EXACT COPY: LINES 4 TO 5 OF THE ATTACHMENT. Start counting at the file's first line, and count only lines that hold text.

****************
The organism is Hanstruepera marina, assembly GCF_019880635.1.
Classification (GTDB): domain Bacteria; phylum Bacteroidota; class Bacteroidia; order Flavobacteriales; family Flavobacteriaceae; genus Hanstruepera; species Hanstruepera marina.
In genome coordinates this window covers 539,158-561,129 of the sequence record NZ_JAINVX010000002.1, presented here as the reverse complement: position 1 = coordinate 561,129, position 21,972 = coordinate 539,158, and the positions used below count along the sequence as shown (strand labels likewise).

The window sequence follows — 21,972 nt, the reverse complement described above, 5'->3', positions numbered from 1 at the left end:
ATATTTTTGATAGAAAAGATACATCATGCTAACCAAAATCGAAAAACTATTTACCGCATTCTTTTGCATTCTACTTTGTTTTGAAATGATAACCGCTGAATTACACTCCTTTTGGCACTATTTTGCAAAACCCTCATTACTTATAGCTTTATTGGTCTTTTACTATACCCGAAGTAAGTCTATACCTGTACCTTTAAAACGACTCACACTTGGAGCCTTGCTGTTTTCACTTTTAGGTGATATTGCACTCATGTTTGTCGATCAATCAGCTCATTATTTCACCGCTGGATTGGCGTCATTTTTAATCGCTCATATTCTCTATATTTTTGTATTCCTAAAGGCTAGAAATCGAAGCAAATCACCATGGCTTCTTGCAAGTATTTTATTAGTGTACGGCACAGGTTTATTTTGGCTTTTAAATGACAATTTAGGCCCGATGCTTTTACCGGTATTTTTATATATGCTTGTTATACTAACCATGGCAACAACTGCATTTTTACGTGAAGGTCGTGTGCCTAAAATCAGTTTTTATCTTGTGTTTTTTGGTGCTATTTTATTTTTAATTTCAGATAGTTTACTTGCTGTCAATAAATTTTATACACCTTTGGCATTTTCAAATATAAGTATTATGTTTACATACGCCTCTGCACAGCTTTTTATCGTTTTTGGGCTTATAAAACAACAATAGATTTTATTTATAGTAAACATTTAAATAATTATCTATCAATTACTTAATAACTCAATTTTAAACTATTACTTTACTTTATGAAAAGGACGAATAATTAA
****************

The window sequence follows — 21,972 nt, the reverse complement described above, 5'->3', positions numbered from 1 at the left end:
ATATTTTTGATAGAAAAGATACATCATGCTAACCAAAATCGAAAAACTATTTACCGCATTCTTTTGCATTCTACTTTGTTTTGAAATGATAACCGCTGAATTACACTCCTTTTGGCACTATTTTGCAAAACCCTCATTACTTATAGCTTTATTGGTCTTTTACTATACCCGAAGTAAGTCTATACCTGTACCTTTAAAACGACTCACACTTGGAGCCTTGCTGTTTTCACTTTTAGGTGATATTGCACTCATGTTTGTCGATCAATCAGCTCATTATTTCACCGCTGGATTGGCGTCATTTTTAATCGCTCATATTCTCTATATTTTTGTATTCCTAAAGGCTAGAAATCGAAGCAAATCACCATGGCTTCTTGCAAGTATTTTATTAGTGTACGGCACAGGTTTATTTTGGCTTTTAAATGACAATTTAGGCCCGATGCTTTTACCGGTATTTTTATATATGCTTGTTATACTAACCATGGCAACAACTGCATTTTTACGTGAAGGTCGTGTGCCTAAAATCAGTTTTTATCTTGTGTTTTTTGGTGCTATTTTATTTTTAATTTCAGATAGTTTACTTGCTGTCAATAAATTTTATACACCTTTGGCATTTTCAAATATAAGTATTATGTTTACATACGCCTCTGCACAGCTTTTTATCGTTTTTGGGCTTATAAAACAACAATAGATTTTATTTATAGTAAACATTTAAATAATTATCTATCAATTACTTAATAACTCAATTTTAAACTATTACTTTACTTTATGAAAAGGACGAATAATTAA